Standard economic theory suggests that these problems created by income inequality are a necessary price to pay for economic efficiency: unequal rewards – however unpleasant they are and whatever consequences they have – incite those with talents, skill and perseverance to innovate and be productive. Ultimately, this serves the welfare of the whole of society. Reducing inequality means taking away incentives for doing well, and results in economic inefficiency.
Sam Bowles has argued that the opposite is true:
Inequality breeds conflict, and conflict breeds wasted resources … in a very unequal society, the people at the top have to spend a lot of time and energy keeping the lower classes obedient and productive.
Inequality leads to an excess of what Bowles calls “guard labor”. In a 2007 paper on the subject, he and co-author Arjun Jayadev, an assistant professor at the University of Massachusetts, make an astonishing claim: Roughly 1 in 4 Americans is employed to keep fellow citizens in line and protect private wealth from would-be Robin Hoods.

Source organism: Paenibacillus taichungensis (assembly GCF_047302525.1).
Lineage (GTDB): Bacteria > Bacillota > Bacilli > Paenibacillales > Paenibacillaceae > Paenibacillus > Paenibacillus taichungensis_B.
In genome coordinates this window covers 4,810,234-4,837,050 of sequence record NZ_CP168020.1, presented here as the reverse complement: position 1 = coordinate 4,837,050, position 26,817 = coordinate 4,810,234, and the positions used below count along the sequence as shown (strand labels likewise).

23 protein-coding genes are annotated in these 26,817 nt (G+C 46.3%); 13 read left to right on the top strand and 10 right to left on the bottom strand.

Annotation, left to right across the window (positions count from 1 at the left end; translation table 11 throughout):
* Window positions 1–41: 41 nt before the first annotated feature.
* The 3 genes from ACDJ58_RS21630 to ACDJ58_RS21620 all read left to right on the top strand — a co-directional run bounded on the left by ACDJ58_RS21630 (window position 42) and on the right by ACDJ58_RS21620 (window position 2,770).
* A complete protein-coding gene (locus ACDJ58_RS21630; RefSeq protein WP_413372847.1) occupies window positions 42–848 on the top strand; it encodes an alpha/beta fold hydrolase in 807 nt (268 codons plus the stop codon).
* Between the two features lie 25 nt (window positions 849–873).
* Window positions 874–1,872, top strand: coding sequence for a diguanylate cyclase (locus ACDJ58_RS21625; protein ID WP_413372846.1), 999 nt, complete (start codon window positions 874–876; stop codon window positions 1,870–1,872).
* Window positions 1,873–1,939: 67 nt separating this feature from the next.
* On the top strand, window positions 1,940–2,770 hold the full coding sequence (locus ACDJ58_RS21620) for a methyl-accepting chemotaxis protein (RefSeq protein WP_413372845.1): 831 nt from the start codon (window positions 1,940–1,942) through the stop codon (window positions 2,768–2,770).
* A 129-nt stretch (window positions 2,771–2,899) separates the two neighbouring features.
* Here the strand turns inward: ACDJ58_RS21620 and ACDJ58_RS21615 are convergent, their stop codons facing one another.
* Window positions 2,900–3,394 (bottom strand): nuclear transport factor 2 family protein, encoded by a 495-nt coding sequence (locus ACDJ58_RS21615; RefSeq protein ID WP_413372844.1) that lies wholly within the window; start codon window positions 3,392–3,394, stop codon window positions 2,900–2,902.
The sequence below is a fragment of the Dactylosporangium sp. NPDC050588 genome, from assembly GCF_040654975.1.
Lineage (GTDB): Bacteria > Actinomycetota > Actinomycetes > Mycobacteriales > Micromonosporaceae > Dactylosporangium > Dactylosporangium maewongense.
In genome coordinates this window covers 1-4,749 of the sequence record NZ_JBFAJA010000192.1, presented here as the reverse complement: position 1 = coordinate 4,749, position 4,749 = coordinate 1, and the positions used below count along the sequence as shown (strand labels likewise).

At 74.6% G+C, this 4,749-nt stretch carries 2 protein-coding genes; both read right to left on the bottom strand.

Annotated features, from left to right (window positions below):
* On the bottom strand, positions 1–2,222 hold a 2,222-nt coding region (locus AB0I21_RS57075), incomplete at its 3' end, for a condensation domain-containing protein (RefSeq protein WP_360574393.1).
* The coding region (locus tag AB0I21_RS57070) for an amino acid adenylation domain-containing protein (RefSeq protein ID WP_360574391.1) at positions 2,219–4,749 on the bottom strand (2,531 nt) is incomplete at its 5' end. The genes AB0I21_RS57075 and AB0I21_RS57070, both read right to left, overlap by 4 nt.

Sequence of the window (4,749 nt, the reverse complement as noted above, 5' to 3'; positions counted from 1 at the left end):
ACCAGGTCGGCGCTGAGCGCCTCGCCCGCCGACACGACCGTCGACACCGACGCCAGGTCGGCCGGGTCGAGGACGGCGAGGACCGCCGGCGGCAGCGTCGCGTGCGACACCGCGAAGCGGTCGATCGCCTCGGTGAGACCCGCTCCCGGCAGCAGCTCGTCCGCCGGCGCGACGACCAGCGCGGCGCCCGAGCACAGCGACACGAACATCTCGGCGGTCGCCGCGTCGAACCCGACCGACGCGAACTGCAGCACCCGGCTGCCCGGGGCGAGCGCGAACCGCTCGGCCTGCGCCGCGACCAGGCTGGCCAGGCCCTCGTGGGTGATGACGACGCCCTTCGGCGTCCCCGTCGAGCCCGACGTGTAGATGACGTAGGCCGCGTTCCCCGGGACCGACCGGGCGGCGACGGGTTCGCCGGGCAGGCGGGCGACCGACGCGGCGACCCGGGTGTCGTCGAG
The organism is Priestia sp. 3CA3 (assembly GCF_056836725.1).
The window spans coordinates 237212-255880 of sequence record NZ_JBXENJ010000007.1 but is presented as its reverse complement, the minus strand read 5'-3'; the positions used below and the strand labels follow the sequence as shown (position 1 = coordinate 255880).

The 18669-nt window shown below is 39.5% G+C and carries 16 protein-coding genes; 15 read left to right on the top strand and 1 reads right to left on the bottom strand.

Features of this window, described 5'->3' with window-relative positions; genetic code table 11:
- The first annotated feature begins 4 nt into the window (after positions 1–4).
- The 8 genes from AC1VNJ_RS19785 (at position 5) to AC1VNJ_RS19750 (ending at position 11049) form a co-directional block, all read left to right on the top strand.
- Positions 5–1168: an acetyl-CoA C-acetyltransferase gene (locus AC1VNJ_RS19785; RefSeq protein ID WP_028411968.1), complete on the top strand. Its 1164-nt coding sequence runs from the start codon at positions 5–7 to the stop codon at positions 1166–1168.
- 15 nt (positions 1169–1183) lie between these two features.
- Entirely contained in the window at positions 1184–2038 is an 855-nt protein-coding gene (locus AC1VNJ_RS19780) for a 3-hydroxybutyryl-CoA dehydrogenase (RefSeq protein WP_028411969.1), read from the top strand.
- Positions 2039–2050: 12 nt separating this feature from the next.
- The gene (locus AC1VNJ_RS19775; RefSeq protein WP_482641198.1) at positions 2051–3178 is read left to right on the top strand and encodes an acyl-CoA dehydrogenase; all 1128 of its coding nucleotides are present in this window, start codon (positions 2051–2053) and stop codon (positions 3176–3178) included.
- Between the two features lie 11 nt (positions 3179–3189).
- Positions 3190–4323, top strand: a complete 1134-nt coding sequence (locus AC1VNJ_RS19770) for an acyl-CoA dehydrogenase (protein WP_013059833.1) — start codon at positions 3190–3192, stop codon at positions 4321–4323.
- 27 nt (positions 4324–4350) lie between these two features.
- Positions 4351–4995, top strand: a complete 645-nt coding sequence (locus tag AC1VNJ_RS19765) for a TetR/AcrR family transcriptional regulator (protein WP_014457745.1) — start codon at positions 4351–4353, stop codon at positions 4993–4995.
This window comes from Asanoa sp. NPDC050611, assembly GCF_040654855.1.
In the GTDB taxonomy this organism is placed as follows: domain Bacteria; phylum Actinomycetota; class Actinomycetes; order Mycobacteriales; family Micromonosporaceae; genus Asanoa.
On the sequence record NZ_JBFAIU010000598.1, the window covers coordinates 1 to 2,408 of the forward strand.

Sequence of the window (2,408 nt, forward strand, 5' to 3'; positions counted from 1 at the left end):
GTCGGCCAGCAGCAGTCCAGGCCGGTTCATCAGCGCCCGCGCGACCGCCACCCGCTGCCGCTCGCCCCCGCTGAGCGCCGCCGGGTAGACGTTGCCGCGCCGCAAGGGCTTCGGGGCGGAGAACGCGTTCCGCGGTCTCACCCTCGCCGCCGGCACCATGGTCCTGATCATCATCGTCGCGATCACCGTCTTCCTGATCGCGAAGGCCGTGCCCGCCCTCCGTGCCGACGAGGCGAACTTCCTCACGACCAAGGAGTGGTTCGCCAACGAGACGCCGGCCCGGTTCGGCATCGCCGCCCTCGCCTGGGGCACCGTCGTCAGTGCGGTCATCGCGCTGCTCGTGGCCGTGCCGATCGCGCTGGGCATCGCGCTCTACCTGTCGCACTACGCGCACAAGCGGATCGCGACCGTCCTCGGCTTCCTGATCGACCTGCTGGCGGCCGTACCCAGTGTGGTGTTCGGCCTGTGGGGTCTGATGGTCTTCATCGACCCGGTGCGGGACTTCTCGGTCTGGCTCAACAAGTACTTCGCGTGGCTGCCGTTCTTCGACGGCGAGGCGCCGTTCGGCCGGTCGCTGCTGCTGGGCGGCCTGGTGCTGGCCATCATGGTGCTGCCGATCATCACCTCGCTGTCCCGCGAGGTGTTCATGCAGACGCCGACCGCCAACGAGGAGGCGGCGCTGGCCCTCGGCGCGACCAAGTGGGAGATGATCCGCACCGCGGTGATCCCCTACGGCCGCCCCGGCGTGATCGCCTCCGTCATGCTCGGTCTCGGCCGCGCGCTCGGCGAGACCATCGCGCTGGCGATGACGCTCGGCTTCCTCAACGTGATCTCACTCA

The job descriptions of guard labor range from “imposing work discipline”—think of the corporate IT spies who keep desk jockeys from slacking off online—to enforcing laws, like the officers in the Santa Fe Police Department paddy wagon parked outside of Walmart.
The greater the inequalities in a society, the more guard labor it requires, Bowles finds. This holds true among US states, with relatively unequal states like New Mexico employing a greater share of guard labor than relatively egalitarian states like Wisconsin.
The problem, Bowles argues, is that too much guard labor sustains “illegitimate inequalities,” creating a drag on the economy. All of the people in guard labor jobs could be doing something more productive with their time—perhaps starting their own businesses or helping to reduce the US trade deficit with China. (source)
I must say I’m not entirely convinced. Income inequality creates a lot of problems, but economic inefficiency isn’t the most important one. Justifications for the fight against inequality based on efficiency look a lot less promising than justifications based on justice and fairness.